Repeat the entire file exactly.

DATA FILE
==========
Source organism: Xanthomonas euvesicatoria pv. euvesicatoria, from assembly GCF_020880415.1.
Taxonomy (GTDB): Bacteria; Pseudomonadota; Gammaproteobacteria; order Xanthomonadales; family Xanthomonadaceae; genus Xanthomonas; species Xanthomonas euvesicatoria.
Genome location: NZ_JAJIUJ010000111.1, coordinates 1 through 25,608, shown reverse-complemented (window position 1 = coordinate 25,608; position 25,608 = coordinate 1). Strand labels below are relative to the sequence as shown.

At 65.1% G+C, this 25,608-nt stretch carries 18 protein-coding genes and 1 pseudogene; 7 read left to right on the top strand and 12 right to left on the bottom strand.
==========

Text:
Source organism: Xanthomonas euvesicatoria pv. euvesicatoria, from assembly GCF_020880415.1.
Taxonomy (GTDB): Bacteria; Pseudomonadota; Gammaproteobacteria; order Xanthomonadales; family Xanthomonadaceae; genus Xanthomonas; species Xanthomonas euvesicatoria.
Genome location: NZ_JAJIUJ010000111.1, coordinates 1 through 25,608, shown reverse-complemented (window position 1 = coordinate 25,608; position 25,608 = coordinate 1). Strand labels below are relative to the sequence as shown.

At 65.1% G+C, this 25,608-nt stretch carries 18 protein-coding genes and 1 pseudogene; 7 read left to right on the top strand and 12 right to left on the bottom strand.